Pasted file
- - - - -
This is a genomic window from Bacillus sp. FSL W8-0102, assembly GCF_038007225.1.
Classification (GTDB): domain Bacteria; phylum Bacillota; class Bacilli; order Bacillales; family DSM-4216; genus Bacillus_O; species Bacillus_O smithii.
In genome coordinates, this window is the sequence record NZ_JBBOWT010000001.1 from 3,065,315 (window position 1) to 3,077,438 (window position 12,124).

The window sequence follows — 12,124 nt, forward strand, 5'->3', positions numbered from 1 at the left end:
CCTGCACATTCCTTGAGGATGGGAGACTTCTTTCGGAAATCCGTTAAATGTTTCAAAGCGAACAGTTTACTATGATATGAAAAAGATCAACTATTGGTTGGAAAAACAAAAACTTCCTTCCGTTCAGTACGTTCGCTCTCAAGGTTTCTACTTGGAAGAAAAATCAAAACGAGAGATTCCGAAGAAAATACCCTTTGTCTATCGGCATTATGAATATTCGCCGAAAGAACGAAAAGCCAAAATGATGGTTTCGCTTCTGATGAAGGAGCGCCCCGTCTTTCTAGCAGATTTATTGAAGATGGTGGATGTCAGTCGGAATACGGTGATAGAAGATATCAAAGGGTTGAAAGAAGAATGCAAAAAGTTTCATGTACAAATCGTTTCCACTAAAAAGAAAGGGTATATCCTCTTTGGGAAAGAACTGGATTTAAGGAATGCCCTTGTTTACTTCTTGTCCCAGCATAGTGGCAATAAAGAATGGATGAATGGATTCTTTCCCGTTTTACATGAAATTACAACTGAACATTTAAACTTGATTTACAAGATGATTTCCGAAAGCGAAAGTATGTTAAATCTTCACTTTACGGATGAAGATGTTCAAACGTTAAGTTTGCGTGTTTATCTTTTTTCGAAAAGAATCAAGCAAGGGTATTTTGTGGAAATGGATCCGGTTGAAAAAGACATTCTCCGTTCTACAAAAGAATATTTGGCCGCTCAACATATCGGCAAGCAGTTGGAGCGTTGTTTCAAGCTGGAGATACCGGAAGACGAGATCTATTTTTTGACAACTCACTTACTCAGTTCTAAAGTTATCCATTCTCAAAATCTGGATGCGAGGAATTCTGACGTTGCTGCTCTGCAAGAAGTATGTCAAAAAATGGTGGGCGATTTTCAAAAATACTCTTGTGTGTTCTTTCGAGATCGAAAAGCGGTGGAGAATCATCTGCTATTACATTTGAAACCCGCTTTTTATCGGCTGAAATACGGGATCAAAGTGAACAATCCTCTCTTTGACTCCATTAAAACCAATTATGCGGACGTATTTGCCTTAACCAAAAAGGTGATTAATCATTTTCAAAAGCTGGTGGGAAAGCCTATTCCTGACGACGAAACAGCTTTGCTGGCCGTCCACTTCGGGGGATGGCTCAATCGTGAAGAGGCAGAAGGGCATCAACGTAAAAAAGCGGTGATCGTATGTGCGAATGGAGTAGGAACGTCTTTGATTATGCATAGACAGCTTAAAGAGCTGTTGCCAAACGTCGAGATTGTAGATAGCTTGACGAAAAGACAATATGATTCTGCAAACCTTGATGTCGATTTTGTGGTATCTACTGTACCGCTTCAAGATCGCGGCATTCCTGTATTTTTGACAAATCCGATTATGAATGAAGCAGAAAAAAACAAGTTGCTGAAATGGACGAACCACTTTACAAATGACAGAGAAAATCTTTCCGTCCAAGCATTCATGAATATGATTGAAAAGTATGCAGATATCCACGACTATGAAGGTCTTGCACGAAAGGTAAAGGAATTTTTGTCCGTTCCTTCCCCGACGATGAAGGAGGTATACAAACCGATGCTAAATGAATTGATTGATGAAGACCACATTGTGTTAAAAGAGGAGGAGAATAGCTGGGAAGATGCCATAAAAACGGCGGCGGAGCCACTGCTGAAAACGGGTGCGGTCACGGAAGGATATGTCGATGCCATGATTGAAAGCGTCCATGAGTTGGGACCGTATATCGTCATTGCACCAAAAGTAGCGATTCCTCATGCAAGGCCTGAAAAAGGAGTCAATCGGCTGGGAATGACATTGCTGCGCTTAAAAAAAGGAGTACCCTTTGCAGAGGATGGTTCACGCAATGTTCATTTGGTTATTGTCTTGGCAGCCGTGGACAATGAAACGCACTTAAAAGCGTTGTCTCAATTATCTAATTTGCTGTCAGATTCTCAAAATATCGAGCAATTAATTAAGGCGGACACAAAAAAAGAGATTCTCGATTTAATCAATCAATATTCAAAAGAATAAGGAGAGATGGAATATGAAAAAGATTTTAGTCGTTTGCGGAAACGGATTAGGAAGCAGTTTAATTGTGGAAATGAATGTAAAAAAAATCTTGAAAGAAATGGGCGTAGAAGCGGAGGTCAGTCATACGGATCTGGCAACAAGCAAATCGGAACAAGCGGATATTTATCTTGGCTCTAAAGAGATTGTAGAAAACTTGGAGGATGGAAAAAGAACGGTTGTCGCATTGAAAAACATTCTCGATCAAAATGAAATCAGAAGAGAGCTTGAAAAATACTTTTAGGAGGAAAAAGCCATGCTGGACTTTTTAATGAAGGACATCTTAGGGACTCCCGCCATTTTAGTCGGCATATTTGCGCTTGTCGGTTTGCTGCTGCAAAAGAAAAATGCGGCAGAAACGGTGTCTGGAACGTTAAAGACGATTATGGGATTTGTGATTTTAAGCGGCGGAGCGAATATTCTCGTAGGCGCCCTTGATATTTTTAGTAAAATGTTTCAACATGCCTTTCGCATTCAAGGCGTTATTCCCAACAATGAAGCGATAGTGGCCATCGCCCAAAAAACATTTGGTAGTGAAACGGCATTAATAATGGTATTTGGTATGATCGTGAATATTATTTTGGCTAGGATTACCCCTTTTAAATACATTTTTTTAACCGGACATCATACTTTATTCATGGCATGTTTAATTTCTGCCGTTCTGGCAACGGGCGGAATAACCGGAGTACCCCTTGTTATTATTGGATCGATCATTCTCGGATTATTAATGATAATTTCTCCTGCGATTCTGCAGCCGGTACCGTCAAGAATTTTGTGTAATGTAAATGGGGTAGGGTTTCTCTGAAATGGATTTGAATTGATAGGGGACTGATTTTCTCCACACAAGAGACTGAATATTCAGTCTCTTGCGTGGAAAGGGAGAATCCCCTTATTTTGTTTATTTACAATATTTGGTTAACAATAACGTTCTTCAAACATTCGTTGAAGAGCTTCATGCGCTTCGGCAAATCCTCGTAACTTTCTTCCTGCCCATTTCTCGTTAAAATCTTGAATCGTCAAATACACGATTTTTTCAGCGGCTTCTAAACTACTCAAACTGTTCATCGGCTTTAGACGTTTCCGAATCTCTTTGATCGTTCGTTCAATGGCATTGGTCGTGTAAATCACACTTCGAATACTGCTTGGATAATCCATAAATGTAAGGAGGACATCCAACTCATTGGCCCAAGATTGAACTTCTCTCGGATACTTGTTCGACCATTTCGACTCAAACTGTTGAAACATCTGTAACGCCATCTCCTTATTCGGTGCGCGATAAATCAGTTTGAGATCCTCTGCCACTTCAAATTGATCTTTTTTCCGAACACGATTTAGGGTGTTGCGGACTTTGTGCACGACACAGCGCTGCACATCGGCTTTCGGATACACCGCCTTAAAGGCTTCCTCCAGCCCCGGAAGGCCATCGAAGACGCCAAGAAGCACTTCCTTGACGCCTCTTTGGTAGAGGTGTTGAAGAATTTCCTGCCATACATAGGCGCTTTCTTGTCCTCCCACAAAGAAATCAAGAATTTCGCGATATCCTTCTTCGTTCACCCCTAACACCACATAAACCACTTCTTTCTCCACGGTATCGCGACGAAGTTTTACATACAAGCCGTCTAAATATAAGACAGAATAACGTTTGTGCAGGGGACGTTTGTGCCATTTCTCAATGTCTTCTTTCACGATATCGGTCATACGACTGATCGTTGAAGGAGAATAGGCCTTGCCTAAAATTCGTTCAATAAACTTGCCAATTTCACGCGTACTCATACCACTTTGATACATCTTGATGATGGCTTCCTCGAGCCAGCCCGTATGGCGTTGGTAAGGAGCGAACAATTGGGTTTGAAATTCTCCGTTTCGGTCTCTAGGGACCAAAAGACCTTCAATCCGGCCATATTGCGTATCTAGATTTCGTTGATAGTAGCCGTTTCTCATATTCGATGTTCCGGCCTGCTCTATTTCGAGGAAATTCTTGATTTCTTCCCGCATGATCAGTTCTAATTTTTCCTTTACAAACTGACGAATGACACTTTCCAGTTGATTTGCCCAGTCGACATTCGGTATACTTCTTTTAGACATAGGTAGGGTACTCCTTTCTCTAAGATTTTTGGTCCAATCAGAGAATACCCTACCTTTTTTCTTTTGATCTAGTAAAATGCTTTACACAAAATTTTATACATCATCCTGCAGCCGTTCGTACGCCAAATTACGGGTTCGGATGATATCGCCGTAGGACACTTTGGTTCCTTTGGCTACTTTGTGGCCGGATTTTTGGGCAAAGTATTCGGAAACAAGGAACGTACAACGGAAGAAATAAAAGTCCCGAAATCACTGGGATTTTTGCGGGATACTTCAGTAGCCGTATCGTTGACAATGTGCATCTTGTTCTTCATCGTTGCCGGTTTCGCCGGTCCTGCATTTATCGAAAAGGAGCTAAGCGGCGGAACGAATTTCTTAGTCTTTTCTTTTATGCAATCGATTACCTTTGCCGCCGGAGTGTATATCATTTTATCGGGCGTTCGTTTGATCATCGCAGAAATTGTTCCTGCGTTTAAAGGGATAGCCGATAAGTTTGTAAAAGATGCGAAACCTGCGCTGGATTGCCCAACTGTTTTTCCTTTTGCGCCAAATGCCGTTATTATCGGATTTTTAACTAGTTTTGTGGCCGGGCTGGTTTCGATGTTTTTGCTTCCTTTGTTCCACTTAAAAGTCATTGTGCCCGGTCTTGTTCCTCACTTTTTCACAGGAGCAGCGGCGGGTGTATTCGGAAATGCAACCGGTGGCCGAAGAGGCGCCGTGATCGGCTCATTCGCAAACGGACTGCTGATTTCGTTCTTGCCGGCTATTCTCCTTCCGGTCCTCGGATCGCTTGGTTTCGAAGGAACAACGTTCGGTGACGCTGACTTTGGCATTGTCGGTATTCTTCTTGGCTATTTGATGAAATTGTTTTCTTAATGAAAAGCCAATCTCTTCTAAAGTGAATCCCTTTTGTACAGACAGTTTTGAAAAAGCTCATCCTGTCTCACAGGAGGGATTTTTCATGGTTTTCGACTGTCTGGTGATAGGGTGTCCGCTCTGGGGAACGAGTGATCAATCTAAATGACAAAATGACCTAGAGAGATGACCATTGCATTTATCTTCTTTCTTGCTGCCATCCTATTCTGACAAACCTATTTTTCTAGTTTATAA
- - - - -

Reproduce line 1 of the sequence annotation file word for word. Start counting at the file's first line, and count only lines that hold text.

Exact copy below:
This is a genomic window from Bacillus sp. FSL W8-0102, assembly GCF_038007225.1.